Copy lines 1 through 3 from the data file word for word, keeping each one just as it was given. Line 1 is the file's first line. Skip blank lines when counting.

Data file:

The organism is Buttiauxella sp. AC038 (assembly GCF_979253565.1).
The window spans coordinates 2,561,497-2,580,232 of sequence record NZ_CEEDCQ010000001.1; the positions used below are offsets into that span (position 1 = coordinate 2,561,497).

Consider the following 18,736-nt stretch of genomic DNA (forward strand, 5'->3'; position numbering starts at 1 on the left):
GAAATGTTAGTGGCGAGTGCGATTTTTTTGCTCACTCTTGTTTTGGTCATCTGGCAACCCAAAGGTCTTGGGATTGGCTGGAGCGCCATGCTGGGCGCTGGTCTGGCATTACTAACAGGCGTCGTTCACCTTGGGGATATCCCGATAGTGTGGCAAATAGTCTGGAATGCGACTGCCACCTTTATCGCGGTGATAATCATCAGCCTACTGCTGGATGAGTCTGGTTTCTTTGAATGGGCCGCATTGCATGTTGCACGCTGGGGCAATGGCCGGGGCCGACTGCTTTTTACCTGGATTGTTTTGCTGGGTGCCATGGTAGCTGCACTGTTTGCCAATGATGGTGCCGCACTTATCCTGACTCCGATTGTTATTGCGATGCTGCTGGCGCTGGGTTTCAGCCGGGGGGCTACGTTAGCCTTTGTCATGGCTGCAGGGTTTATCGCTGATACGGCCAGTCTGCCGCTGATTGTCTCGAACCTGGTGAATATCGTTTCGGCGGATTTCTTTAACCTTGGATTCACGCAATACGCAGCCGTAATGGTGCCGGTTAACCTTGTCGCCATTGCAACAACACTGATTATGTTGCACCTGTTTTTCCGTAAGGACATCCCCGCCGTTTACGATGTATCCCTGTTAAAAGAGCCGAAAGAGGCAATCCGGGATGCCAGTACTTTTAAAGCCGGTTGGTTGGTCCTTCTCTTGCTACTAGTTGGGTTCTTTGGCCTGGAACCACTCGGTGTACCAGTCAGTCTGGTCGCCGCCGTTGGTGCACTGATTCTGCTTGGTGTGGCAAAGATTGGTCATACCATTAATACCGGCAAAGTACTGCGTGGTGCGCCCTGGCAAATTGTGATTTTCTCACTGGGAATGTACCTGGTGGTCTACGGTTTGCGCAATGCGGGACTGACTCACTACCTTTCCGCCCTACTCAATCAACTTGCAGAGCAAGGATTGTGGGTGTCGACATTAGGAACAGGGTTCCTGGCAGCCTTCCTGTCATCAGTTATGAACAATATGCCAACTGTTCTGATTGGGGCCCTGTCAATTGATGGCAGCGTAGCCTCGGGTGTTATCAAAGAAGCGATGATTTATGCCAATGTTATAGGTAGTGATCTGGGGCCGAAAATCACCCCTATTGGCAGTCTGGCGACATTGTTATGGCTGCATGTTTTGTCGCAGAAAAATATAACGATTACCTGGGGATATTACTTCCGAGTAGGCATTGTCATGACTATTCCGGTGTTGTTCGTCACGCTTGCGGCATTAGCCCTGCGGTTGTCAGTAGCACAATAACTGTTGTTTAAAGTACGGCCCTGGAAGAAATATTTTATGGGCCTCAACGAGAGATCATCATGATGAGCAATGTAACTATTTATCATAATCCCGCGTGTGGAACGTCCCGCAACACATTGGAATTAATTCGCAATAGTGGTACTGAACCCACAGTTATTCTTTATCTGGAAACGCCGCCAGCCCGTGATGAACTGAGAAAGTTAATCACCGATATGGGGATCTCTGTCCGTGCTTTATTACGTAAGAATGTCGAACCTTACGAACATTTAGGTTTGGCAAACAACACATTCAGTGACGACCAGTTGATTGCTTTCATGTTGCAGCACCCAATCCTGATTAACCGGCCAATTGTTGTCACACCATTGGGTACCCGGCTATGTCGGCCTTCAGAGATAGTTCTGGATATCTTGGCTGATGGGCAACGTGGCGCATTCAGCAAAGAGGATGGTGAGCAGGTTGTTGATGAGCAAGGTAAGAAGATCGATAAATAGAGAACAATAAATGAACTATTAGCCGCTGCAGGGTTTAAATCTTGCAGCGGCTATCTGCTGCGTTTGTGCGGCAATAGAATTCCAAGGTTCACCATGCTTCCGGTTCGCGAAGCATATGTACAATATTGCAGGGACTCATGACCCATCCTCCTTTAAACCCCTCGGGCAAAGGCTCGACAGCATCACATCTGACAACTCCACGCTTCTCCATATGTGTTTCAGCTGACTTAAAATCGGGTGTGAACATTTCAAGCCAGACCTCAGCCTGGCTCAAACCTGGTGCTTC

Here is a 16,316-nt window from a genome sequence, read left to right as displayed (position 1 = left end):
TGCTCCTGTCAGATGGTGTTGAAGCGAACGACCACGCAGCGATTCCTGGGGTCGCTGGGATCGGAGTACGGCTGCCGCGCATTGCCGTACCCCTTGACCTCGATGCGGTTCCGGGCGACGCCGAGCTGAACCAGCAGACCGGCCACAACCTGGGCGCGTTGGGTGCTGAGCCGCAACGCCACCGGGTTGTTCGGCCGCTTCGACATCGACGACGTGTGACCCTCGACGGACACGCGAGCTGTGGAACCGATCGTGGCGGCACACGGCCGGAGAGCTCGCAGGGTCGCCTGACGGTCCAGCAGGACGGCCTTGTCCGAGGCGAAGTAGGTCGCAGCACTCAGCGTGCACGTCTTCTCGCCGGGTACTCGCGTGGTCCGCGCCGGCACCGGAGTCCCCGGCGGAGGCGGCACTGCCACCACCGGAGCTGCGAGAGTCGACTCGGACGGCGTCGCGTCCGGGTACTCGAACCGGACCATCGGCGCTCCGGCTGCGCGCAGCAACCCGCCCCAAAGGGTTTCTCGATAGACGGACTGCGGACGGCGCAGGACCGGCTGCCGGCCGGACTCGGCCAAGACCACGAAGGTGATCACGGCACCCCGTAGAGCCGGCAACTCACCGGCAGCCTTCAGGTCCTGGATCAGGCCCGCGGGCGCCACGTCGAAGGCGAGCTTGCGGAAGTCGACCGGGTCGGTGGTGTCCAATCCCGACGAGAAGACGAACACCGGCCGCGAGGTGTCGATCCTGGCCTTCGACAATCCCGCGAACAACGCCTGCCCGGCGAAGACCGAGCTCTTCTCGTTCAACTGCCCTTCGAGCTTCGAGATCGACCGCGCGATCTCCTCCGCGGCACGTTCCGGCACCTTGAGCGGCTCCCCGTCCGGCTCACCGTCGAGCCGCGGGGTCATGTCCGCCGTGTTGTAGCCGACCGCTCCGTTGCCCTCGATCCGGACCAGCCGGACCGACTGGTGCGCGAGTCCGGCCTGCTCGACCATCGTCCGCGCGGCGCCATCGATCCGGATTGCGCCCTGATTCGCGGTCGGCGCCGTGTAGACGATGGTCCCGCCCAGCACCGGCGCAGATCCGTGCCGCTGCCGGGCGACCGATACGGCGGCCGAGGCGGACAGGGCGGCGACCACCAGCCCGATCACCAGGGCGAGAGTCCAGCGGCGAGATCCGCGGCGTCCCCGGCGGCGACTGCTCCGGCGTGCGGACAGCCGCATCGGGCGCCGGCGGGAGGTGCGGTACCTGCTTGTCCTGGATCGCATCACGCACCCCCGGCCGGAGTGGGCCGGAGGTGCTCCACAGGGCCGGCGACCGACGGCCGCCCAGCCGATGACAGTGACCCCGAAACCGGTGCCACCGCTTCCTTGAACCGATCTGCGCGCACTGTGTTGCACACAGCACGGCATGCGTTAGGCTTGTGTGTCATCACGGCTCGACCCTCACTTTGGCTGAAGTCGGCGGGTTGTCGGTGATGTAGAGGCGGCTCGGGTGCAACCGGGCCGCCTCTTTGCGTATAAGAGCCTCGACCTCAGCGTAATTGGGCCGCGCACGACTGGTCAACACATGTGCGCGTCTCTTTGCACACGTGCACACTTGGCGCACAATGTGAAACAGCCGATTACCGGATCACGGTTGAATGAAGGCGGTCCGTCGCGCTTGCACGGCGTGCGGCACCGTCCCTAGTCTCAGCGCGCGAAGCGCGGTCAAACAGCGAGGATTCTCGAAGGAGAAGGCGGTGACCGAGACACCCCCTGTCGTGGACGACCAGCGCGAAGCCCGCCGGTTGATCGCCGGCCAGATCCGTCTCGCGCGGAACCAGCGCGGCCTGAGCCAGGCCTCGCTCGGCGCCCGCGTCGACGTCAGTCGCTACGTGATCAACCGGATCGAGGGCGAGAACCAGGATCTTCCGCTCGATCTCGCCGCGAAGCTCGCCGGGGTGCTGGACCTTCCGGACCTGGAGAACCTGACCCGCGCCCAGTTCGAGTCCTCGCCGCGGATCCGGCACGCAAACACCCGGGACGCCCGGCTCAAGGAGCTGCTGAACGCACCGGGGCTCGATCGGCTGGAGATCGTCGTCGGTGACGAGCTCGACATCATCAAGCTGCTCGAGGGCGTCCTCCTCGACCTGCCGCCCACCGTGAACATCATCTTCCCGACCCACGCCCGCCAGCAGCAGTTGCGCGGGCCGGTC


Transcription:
The organism is Buttiauxella sp. AC038 (assembly GCF_979253565.1).
The window spans coordinates 2,561,497-2,580,232 of sequence record NZ_CEEDCQ010000001.1; the positions used below are offsets into that span (position 1 = coordinate 2,561,497).

Consider the following 18,736-nt stretch of genomic DNA (forward strand, 5'->3'; position numbering starts at 1 on the left):